First responders

Ms. Fenner said it is not necessarily the regime type, but rather the ability to mobilize early and quickly, that appear to make a significant difference.

“We do not yet know how much proactive leadership can do with a weak state, but the Italian example shows a delayed response can put even a decently capable state in serious trouble,” she wrote in a post for politics blog Duck of Minerva. “Italy’s system of universal health coverage and low-cost access may have helped, but it did not save the country from becoming the disease’s second epicenter.”

The University of Michigan’s Mr. Davenport said it is not surprising that Norway and Germany are faring relatively well. He cited a high level of trust in the states’ capacity and their availability to monitor and communicate with the citizenry.

The United States has to navigate with a tricky dynamic between the powers of the federal government and the states and localities. Although President Trump and his coronavirus response team have held press briefings nearly every day to deliver information about the crisis, the responsibility for on-the-ground policies rests largely with state governors and local officials.

The U.S. response, political scientists say, has been complicated by clashing agendas of the White House and Congress, the state governments, and even local officials in states that have not imposed broad containment measures.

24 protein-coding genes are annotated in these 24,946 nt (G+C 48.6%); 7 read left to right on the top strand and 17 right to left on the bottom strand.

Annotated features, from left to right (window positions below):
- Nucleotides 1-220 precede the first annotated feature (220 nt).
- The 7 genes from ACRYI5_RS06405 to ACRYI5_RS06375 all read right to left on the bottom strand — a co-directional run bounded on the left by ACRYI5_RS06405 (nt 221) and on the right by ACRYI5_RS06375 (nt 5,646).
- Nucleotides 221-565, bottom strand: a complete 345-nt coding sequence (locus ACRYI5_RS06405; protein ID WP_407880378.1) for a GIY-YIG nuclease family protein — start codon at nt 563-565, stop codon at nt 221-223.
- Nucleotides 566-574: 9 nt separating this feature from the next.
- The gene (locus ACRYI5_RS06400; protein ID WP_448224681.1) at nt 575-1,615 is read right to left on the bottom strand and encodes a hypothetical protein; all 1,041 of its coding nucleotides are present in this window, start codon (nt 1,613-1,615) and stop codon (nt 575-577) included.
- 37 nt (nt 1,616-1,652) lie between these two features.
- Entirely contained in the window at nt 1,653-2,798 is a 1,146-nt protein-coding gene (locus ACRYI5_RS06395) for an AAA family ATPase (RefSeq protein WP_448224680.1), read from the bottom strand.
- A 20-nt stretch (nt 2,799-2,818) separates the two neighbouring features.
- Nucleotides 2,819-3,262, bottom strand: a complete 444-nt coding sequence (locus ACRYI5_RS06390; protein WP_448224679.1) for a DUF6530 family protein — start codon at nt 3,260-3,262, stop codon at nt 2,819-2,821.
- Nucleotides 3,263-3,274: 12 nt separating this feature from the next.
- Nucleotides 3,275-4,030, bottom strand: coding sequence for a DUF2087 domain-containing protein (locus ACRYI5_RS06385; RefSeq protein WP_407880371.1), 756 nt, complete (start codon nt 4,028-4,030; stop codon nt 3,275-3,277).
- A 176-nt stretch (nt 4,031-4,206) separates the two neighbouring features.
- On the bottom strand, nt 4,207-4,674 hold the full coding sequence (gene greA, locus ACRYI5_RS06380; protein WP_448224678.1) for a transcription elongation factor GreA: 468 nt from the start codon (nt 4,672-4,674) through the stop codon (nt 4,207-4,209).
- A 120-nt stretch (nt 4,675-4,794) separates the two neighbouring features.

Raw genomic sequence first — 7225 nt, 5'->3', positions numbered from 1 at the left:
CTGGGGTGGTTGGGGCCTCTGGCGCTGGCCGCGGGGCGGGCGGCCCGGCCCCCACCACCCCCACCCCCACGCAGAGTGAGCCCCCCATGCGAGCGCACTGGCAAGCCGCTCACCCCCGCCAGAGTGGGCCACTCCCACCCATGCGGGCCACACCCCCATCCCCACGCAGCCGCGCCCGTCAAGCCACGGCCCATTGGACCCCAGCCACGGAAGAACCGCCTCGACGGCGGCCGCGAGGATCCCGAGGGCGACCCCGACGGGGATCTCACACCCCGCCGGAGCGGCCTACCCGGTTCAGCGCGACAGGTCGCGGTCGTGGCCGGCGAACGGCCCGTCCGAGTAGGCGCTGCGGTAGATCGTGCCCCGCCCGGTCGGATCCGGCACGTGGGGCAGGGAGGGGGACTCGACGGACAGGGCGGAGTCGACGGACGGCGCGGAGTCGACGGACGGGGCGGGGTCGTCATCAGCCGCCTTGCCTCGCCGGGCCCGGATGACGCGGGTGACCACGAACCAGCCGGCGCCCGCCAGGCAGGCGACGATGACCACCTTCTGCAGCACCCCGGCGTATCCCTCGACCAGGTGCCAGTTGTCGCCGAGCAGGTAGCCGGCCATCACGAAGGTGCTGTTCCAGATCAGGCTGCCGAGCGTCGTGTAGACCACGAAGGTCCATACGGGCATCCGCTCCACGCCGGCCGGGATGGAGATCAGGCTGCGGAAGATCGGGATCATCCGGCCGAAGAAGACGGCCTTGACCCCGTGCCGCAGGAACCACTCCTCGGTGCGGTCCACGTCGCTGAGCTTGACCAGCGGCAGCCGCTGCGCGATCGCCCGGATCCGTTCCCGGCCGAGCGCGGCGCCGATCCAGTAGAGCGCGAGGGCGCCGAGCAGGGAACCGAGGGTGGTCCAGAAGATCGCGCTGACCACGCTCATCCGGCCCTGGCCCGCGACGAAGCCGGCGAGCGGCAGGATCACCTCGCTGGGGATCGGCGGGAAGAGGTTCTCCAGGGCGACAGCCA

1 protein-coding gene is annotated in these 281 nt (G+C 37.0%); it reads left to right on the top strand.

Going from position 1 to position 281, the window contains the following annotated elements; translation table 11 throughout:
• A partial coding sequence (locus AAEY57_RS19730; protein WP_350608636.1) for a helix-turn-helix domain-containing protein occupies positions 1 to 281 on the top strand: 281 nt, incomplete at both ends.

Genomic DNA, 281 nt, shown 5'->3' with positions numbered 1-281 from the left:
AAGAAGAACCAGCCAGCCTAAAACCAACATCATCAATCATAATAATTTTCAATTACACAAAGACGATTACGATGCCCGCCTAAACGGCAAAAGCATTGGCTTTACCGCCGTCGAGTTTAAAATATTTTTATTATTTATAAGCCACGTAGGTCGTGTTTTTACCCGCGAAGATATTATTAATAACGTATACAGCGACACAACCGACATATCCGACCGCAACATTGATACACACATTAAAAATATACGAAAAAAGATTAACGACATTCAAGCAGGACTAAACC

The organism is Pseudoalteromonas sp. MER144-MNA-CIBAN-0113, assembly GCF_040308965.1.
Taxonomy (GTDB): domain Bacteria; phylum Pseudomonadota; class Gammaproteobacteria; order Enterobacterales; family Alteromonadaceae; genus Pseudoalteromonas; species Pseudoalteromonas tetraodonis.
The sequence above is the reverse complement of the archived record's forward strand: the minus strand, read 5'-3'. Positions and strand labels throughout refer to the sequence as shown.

“There is a mode of centralization that kicks in during crisis, natural or otherwise, that facilitates some sort of organizational components — compiling information, distributing information,” Mr. Davenport said.

The American system is “highly decentralized in certain respects,” he said. “We do see a centralization of information and coercive capacity that’s kicking in as curfews are stepping up, but we have central/decentralization dynamic, which is really kind of playing out in awkward ways.”

Mr. Davenport said the pandemic is also shining a spotlight on how a country’s economic system and inequality play major roles in how its political leaders act.

“I think that gap is the thing that’s really going to be most interesting because of the societies that are most unequal in terms of economic system,” he said. “If the political system is not stepped up to address those deficiencies, then the populations are just left vulnerable.”

Phoebe Tang, a comparative government professor at New Jersey’s Drew University, said a final verdict on which systems worked best may take a while. Governments have adopted a wide range of policies ranging from the “most lenient to the most draconian,” and “the most successful are not necessarily the most stringent.”

In a videoconference organized by the school, she noted that countries are still in various stages of outbreaks. China and South Korea apparently are past the peak, and the U.S. and others are still trying to reach the back end of the curve.

Those that appear to be star performers in April 2020 may not shine so brightly when the final numbers come in a year or five years from now.

“It’s hard right now to say who is ‘successful …,’” Ms. Tang said. “The time factor does play an important role here.”